This also means that we take the net DV01 across all of the index curves per currency to subtract the delta risk charge.

2. Correlations (within currency aggregation)

As with all of the FRTB and ISDA SIMM calcs, the devil is in the aggregation formulae for the individual sensitivities to each risk factor, k. Curvature Risk is no different.

For a pure Rates option, this aggregation step will not apply, as all index curves are bumped simultaneously. However, it will apply to e.g. CDS options referencing a basket of underlying names.

We aggregate across our risk factors using a familiar-looking co-variance equation:

$$\tag {2} \large K_{b} = \sqrt{max(0,\sum\limits_{k}({CVR_{k},0)^2+{\sum\limits_{k}}{\sum\limits_{k≠l}ρ_{kl}CVR_{k}CVR_{l}ψ(CVR_{k},CVR_{l}))}}}$$

Where;

$$CVR$$ is the Curvature Risk Charge to each risk factor.

$$ρ_{kl}$$ is the correlation to use between risk factors. This effectively disappears in Rates as all indices are bumped at the same time. For other asset classes, remember to use the square of the $$ρ_{kl}$$ values used in the Delta Risk Charge calculations.

$$ψ(CVR_{k},CVR_{l})$$ is zero if both $$CVR_{k}$$ and $$CVR_{l}$$ are negative.  Otherwise, it is 1. To my mind, this means that we don’t recognise additional benefits from two long gamma positions within the same bucket/currency.

3. Multi Currency Curvature Risk Charge (across currency aggregation)

More pertinently for Rates, we must combine the individual currency Curvature Risk Charges into a single Curvature Risk Charge for the risk class of Rates. This is achieved using another familiar formula:

$$\tag {3} \large Curvature Risk Charge = \sqrt{\sum\limits_{k}{K_{b}^2+{\sum\limits_{b}}{\sum\limits_{c≠b}γ_{bc}S_{b}S_{c}ψ(S_{b},S_{c})}}}$$

If you’ve got this far, that is all pretty self-explanatory. It is just worth bearing in mind our notes from ISDA SIMM and ISDA SIMM Swaptions that:

$${S_{b}}$$ is either the sum of all of the “Kb” terms or the value of $$K_{b}$$ for currency b. We first take the smaller of the sum of the Kb‘s and then the larger of this and  “$$K_{b}$$” for currency b.

For the purposes of all Curvature Risk calculations, we square the previously calibrated correlations that we used to calculate the Delta Risk Charge. Therefore, $$γ_{bc}$$ takes the value of 50%^2 = 25%.

Finally, remember to run the high, medium and low correlation scenarios as we explained at the bottom of this blog.

In Summary

• The Curvature Risk Charge is applicable only to options products.
• For Swaptions in particular, the FRTB calculations diverge significantly from those used in ISDA SIMM.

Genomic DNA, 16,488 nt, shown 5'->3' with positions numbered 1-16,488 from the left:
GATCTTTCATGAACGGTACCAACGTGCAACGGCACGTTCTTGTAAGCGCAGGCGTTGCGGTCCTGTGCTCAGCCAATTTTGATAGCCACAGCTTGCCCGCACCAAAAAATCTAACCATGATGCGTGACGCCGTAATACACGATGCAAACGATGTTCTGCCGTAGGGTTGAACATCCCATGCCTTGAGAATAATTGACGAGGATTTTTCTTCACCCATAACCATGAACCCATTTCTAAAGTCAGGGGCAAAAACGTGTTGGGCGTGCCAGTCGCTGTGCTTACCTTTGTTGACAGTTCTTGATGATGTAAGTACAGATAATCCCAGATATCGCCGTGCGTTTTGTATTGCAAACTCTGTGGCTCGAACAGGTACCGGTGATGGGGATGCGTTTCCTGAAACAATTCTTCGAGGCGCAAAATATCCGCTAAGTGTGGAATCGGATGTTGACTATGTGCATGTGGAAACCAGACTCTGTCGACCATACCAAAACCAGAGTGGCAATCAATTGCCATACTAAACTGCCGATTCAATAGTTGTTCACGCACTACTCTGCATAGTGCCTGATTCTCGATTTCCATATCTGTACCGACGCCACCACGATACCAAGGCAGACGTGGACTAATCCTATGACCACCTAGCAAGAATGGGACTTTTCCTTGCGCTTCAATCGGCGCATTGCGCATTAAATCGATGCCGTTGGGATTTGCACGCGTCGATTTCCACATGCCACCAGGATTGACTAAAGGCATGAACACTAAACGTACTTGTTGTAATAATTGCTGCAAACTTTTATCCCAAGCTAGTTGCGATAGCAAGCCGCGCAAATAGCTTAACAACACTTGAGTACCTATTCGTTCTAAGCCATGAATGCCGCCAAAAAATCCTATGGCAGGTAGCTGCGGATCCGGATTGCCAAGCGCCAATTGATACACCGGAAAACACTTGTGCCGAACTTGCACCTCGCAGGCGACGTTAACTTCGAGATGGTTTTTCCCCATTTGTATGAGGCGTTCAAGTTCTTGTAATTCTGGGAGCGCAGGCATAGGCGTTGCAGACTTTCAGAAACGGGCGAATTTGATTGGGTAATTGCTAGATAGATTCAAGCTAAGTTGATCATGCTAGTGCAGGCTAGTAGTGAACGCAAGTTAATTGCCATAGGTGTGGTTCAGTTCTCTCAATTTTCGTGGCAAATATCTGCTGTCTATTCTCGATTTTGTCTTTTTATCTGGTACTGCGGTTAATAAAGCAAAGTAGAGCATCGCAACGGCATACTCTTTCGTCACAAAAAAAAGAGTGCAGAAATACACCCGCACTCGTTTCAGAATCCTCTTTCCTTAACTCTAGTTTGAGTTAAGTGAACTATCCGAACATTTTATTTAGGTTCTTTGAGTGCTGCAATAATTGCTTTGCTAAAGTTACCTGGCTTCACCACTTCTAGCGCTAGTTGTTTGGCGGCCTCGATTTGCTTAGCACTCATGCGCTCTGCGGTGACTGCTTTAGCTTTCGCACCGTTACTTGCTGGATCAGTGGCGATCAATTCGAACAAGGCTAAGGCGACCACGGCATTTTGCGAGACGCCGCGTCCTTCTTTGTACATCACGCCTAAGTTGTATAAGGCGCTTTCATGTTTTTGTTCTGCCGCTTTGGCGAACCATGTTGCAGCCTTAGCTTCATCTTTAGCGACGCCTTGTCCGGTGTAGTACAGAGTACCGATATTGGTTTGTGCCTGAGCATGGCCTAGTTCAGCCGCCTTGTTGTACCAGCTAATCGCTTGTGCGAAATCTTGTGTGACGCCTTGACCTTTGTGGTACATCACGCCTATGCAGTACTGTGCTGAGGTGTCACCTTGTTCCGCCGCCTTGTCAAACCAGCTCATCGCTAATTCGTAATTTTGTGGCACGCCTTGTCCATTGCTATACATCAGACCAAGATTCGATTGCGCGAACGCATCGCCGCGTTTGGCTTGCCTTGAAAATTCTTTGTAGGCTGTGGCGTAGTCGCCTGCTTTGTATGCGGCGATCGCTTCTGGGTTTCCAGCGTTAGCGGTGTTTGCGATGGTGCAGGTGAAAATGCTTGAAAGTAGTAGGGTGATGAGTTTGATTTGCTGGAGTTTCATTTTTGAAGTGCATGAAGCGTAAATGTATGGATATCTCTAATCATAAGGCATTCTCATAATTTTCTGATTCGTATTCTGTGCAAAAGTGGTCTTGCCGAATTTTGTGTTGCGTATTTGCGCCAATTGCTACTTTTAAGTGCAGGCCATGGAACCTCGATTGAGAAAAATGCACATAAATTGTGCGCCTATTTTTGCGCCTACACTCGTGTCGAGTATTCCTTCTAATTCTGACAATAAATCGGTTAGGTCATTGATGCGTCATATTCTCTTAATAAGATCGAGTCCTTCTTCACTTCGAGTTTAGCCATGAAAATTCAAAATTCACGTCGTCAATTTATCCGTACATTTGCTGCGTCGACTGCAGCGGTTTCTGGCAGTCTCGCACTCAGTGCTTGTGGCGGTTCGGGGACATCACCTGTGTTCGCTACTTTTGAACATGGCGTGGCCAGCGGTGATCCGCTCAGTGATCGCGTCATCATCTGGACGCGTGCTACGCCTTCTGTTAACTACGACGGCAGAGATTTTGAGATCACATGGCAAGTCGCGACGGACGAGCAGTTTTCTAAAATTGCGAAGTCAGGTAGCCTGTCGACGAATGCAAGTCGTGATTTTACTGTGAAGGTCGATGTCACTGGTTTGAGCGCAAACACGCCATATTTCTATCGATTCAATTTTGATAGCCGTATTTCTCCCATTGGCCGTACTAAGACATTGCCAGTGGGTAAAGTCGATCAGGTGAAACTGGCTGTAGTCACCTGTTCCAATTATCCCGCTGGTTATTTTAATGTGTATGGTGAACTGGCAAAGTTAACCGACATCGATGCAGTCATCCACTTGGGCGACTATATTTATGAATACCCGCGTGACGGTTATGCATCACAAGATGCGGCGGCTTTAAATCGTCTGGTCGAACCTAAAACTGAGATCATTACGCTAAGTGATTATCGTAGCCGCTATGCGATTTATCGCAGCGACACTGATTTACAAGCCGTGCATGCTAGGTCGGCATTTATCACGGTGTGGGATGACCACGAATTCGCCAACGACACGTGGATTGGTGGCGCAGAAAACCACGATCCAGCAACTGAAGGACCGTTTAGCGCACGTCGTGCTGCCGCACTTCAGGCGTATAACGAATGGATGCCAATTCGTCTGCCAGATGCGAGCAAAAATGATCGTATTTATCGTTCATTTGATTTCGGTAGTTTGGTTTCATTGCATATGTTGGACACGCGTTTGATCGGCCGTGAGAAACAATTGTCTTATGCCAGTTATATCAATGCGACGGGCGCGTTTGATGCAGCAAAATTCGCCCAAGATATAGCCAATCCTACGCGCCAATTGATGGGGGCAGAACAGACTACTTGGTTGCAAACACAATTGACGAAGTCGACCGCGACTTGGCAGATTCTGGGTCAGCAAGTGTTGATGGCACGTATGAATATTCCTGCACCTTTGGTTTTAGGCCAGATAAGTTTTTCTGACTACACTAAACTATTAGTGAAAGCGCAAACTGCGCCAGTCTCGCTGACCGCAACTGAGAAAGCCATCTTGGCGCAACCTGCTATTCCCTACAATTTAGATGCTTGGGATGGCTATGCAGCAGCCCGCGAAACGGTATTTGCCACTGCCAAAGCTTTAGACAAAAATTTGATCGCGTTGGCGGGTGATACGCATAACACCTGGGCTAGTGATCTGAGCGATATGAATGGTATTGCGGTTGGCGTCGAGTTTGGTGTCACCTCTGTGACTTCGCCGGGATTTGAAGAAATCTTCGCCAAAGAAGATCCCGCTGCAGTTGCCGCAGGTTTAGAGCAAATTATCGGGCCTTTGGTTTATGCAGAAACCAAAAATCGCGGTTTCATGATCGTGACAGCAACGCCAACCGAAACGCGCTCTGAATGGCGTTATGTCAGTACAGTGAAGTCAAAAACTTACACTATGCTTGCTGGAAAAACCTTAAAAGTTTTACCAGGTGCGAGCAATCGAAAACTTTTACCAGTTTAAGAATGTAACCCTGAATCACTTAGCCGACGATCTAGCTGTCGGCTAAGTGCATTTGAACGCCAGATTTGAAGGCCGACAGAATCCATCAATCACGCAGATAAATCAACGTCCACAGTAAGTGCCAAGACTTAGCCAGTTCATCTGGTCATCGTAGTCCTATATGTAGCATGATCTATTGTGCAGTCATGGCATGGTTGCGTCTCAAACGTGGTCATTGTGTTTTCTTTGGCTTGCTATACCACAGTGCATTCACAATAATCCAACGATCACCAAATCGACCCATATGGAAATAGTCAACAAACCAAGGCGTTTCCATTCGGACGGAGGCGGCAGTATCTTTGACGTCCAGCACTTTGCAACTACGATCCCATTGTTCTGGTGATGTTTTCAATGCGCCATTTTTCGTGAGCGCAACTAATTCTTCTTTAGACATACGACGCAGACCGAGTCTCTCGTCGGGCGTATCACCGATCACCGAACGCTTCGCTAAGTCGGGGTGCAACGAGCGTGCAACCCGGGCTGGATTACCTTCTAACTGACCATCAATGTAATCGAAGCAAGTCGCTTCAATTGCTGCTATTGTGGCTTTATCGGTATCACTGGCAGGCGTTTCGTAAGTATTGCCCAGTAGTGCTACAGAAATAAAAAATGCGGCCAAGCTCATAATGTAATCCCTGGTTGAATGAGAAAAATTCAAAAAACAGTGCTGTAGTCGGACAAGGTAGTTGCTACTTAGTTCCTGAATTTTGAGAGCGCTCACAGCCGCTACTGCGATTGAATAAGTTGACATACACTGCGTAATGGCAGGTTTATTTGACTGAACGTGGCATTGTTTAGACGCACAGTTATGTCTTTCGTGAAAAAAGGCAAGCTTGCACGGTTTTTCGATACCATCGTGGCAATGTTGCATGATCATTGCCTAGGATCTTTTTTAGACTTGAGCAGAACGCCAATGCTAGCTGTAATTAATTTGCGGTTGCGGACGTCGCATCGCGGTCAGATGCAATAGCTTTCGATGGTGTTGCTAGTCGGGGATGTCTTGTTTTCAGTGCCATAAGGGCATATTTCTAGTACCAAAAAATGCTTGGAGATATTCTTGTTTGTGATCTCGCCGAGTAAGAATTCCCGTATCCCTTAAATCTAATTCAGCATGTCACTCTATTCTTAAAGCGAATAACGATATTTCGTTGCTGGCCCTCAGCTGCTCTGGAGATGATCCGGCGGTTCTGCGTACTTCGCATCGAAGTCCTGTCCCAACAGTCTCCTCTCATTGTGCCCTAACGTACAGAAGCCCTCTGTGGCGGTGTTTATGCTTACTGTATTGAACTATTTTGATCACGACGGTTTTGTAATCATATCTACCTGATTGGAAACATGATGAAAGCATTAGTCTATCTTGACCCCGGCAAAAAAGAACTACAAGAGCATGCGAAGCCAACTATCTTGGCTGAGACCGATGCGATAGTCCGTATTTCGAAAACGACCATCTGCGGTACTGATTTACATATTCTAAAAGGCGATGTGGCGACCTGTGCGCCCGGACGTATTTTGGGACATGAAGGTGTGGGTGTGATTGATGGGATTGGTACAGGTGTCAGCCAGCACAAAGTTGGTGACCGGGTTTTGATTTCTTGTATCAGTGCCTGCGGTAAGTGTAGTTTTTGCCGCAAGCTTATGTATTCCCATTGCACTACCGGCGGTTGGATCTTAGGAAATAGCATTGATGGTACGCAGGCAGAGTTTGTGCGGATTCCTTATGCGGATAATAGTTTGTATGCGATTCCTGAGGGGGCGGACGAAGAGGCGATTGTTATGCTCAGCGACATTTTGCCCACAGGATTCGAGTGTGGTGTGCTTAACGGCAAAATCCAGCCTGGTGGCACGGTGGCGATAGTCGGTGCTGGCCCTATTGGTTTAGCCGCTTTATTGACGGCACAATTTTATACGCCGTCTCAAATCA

• The implementation for FRTB has more to do with how the shocks are applied, rather than introducing another exercise in building co-variance matrices/designing Excel spreadsheets.
• For Rates products, it is key to note that all index curves must be bumped simultaneously.
• Curvature Risk Charge is therefore akin to stress-testing an options portfolio.
• Broadly speaking, the Curvature Risk Charge incorporates second-order risks arising from large moves in the price of the underlying.

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4 thoughts on “FRTB Curvature Risk Charge”

1. Juki says:

Thanks, Chris. If we bump all curves up together to calculate one CVR per currency, how to calculate RWk*Sik in 53 (b)? My understanding is we sum all delta for each trade but how to handle Xccy Basis Curve? sum(all delta for each trade) + XccyBasisParallelDelta. It looks like you treat weighted all delta sum as the delta risk charge. Can you clarify this part?

Thanks

1. Chris Barnes says:

Many thanks for the question. It’s one I had trouble interpreting from the documentation. At first, I thought it would make sense to bump each curve independently, exactly because we have to remove the delta effect. However, paragraph 59e clearly states that we bump at the same time. I think what you suggest makes sense – just aggregate all deltas together for that currency across all indices and multiply by 240bp. It would make sense to treat the XCCY curve as your discount curve, so just another delta to add into the mix.

1. Juki says:

Thanks, Chris. When we apply weight on delta for Curvature, do we apply 240 bp or 240/SQRT(2) if the note 24 in page 29 is satisfied? My understanding this could be consistent with vertex weight for GIRR Delta. If it is major currency then 240/SQRT(2). Otherwise we should apply 240 bps.

Cheers

Juki

1. Chris Barnes says:

Agreed, 169.7 for the majors!